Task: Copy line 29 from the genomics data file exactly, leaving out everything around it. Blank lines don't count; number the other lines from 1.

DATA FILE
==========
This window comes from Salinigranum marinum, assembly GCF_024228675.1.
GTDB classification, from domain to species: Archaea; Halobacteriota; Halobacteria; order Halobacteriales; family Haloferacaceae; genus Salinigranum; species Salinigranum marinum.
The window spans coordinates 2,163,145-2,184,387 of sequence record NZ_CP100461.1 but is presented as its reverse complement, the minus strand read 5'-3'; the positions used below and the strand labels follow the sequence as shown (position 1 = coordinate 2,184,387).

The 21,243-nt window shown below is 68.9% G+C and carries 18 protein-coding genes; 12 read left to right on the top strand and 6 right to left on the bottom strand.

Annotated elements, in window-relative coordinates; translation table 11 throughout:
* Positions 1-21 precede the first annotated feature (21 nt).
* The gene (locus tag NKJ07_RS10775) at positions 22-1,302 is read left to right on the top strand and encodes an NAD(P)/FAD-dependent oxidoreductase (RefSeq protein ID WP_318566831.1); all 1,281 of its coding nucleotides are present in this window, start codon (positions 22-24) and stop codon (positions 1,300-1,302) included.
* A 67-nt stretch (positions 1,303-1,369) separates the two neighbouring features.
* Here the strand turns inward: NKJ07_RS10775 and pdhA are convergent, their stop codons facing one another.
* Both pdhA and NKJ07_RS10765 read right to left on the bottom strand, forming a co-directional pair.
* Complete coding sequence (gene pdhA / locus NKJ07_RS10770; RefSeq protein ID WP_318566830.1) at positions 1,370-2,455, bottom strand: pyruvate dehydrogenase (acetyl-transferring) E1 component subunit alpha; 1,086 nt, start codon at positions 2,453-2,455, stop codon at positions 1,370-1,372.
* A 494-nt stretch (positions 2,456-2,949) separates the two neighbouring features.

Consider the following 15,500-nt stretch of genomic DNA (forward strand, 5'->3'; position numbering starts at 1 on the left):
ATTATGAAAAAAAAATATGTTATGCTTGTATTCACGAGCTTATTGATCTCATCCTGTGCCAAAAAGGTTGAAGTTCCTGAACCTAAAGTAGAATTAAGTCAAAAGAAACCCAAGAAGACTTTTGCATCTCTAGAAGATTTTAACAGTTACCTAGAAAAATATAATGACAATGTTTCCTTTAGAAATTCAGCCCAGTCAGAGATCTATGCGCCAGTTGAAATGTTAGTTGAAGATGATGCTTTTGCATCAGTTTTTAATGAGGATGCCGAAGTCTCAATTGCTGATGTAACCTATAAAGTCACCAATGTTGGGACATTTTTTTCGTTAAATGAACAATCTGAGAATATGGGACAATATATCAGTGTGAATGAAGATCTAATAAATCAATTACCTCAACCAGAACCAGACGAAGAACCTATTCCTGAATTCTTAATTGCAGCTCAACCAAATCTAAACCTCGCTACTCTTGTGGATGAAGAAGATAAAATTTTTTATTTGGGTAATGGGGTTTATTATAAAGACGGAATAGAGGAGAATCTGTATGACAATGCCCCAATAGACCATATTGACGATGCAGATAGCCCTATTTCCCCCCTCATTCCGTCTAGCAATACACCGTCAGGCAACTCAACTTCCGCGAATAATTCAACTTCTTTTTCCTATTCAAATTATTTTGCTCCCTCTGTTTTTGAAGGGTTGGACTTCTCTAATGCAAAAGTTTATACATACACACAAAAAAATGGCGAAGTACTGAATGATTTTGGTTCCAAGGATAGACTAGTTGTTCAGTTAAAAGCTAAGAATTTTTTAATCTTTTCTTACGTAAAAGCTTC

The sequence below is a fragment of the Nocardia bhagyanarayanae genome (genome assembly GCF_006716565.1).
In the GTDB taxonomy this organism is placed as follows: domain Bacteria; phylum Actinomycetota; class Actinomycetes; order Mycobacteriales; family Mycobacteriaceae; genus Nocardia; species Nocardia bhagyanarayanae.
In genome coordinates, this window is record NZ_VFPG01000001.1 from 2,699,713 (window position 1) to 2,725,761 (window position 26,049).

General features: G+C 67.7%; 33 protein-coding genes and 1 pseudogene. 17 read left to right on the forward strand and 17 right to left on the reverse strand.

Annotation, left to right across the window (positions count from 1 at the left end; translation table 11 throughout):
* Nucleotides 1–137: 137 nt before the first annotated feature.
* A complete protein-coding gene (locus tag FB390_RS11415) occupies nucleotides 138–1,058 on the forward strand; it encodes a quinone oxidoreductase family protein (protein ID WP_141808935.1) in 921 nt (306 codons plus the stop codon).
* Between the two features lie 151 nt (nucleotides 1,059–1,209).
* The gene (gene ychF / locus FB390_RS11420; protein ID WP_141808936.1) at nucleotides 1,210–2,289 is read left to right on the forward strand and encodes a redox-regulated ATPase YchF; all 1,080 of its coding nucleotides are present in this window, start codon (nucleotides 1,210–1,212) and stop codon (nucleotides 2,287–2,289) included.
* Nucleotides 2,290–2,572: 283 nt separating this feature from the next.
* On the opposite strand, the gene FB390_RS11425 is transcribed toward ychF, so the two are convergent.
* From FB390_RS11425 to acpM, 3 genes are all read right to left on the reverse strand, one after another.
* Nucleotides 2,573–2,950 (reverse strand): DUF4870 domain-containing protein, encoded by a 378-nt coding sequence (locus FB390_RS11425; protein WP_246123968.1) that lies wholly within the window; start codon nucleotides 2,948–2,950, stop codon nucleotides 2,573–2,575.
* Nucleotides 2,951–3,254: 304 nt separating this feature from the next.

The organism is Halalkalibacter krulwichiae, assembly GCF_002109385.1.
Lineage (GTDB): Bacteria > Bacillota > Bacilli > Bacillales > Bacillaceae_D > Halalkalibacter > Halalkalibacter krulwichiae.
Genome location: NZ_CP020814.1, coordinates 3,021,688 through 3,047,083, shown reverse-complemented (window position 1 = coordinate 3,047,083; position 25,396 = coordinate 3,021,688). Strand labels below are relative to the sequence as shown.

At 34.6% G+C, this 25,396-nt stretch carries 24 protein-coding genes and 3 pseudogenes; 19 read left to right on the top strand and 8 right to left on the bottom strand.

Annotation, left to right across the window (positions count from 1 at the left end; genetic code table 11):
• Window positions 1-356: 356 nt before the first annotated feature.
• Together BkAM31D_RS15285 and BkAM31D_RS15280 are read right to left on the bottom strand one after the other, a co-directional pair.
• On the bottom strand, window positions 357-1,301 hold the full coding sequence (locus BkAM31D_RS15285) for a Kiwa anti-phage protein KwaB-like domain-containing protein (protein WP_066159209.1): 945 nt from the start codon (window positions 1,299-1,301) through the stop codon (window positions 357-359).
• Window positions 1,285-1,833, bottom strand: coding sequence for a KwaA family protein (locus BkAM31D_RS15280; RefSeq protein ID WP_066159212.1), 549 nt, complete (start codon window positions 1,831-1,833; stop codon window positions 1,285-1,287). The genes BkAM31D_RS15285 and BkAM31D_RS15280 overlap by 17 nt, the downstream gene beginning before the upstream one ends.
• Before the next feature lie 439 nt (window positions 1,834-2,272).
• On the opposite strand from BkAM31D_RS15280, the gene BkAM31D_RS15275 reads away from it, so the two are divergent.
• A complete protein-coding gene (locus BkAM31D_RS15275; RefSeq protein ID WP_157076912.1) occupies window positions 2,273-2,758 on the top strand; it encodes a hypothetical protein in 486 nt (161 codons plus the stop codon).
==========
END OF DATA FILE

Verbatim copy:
The organism is Halalkalibacter krulwichiae, assembly GCF_002109385.1.